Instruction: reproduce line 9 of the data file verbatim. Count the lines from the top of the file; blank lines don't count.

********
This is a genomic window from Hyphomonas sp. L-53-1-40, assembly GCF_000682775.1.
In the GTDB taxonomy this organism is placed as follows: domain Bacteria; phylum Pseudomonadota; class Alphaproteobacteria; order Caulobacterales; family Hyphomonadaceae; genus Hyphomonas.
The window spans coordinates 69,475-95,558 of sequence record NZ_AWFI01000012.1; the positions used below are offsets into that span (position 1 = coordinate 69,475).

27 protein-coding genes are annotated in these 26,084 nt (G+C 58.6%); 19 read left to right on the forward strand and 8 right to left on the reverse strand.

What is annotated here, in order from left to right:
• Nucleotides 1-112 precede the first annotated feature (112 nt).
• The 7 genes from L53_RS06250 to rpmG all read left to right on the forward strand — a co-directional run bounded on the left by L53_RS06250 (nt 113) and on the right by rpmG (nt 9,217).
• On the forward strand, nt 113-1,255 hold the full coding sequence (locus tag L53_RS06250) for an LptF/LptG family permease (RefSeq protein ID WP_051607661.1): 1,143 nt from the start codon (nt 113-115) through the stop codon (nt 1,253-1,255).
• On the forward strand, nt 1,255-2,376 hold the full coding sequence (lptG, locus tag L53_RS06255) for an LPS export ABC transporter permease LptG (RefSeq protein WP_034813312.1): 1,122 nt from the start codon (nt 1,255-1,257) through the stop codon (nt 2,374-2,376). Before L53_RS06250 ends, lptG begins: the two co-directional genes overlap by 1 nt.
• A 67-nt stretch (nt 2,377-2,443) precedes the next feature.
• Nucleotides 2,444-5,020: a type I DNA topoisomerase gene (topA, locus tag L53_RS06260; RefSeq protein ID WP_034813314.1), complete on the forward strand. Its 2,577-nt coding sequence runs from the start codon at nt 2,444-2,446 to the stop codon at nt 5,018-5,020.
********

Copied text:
• On the forward strand, nt 1,255-2,376 hold the full coding sequence (lptG, locus tag L53_RS06255) for an LPS export ABC transporter permease LptG (RefSeq protein WP_034813312.1): 1,122 nt from the start codon (nt 1,255-1,257) through the stop codon (nt 2,374-2,376). Before L53_RS06250 ends, lptG begins: the two co-directional genes overlap by 1 nt.